The voice (and the big smile on Jerry’s face when he does it) is so enjoyable, when George and Kramer and Elaine say they’re sick of it, I felt as crestfallen as Jerry looks. He rejects his girlfriend just so he can continue doing the voice (his rejection consists of an “Oh hellloooo!”) but it doesn’t seem like a strange call. Why hang on to someone who won’t let you have so much fun? The return of the voice, and Jerry’s beaming smile, at the end of the episode is a true triumph.
The only other new plotline this week is the return of Kramerica Industries, which involves Kramer hiring a go-getter intern and successfully indoctrinating him into the cult of Kramer. It’s really all a setup for one of the more mean-spirited gags of the episode, where he and the intern drop a ball filled with oil on top of Jerry’s bummer of a girlfriend. The episode doesn’t go into whether she sustained any injuries, but that’s some toxic material to be drenched with, and apparently Kramer’s protégé goes directly to jail, which is remarked upon briefly then forgotten. Good times!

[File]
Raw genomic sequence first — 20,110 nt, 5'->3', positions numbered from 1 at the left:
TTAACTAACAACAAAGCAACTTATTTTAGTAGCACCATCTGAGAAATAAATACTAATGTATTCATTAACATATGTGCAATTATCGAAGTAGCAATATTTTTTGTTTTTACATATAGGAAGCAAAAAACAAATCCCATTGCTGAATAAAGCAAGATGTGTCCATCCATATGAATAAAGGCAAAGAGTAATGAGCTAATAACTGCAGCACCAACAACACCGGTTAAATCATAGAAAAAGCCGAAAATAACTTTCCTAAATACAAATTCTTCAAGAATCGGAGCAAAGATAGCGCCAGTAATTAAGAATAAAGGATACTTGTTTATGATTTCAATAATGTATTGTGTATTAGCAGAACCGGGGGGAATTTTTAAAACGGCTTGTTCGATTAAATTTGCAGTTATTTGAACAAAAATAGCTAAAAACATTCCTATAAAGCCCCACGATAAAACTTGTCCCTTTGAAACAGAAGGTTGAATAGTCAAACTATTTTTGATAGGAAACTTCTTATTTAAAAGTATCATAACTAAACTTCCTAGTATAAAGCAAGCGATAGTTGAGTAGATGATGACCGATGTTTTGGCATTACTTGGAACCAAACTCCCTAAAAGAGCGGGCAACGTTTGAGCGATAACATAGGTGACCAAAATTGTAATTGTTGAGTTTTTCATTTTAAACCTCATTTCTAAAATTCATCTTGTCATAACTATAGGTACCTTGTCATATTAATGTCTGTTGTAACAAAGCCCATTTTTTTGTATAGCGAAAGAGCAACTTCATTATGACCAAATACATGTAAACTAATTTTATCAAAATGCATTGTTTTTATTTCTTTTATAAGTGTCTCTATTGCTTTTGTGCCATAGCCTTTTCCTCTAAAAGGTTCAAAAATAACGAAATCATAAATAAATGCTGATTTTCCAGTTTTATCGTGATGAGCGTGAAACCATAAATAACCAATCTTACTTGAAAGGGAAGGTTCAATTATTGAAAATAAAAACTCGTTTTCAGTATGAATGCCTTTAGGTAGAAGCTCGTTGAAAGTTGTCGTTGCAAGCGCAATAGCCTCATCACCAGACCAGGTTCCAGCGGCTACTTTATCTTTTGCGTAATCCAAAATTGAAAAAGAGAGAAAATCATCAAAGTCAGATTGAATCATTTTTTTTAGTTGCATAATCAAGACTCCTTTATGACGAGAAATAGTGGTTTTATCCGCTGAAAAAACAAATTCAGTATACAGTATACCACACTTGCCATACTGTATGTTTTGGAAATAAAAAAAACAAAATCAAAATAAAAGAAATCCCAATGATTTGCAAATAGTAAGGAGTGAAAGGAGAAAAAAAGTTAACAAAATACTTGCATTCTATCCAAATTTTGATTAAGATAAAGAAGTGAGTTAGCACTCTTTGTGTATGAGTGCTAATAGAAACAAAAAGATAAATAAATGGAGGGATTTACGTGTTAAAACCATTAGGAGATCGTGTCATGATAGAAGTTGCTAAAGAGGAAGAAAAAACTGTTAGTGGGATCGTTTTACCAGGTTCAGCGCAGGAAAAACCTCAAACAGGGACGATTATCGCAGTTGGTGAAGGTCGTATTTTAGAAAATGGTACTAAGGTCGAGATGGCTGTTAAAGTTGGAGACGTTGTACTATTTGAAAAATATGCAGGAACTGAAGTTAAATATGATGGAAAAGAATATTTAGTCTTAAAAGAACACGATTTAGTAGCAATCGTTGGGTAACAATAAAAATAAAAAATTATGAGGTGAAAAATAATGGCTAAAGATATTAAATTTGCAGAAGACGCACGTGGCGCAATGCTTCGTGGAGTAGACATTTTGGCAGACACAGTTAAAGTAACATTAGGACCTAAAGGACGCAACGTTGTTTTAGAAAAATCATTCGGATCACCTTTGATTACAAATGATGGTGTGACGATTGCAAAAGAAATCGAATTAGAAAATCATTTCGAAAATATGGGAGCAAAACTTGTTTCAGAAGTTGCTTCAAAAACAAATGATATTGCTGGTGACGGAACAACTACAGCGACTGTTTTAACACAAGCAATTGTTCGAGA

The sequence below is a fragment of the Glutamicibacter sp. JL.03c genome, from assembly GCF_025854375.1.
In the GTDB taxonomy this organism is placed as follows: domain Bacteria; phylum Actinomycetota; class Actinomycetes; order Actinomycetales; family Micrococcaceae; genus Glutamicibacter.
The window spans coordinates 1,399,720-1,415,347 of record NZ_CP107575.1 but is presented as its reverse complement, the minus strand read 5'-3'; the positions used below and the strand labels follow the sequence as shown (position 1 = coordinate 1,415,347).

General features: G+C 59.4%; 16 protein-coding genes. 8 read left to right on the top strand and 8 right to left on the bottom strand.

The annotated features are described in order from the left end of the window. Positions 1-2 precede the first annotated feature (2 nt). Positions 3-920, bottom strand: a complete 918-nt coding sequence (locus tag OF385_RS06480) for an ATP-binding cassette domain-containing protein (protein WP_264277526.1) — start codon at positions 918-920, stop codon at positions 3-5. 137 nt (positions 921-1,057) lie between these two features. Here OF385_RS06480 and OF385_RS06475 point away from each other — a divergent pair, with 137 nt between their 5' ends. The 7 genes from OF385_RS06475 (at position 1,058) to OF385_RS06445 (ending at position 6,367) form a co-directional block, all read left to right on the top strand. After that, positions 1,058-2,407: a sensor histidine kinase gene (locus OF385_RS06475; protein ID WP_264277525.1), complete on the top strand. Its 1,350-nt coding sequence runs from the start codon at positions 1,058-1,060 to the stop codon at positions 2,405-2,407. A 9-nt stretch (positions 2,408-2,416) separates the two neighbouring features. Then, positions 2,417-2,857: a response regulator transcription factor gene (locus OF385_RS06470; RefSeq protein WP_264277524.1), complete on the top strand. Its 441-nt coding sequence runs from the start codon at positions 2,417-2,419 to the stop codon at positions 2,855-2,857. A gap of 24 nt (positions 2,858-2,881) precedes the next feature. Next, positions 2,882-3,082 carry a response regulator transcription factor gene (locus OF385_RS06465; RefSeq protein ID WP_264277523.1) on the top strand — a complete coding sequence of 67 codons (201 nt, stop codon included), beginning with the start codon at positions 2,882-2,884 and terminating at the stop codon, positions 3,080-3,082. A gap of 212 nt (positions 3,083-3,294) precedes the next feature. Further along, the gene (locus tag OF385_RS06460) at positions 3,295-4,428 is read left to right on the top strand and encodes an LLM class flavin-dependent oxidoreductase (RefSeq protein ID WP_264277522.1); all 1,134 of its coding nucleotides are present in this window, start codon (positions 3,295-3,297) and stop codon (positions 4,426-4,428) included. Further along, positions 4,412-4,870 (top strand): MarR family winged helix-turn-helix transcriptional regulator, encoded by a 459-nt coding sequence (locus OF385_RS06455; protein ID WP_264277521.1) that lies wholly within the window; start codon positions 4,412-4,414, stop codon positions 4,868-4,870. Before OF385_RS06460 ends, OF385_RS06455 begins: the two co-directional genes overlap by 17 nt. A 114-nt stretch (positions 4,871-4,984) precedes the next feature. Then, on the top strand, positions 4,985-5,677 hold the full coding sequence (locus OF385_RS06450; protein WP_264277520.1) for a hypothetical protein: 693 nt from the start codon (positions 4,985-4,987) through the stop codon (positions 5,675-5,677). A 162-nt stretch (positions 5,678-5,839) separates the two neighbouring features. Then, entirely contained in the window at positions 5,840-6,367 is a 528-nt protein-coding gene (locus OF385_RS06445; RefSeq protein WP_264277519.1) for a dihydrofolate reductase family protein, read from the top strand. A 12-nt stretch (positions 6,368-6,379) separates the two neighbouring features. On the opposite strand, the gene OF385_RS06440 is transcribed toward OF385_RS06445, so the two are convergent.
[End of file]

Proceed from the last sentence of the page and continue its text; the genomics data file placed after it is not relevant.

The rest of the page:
The continued ballad of Elaine and Puddy wears a little thin by the end of the episode (We get it already: She can’t decide whether to sleep with him or break up with him!) but Warburton always manages to keep even the weaker Puddy stories afloat. The finest moment finds Elaine deciding to call him because of the “funny story” of her thinking he has her gloves—which leads to a callback later on when he declares it a very funny story indeed. It’s also important to note that last season’s theme of Elaine growing ever more pathetic is being stuck to, but at least she asserts herself a fair amount here (even as she pays out bigger and bigger bets to Jerry every time she backslides and sleeps with Puddy again).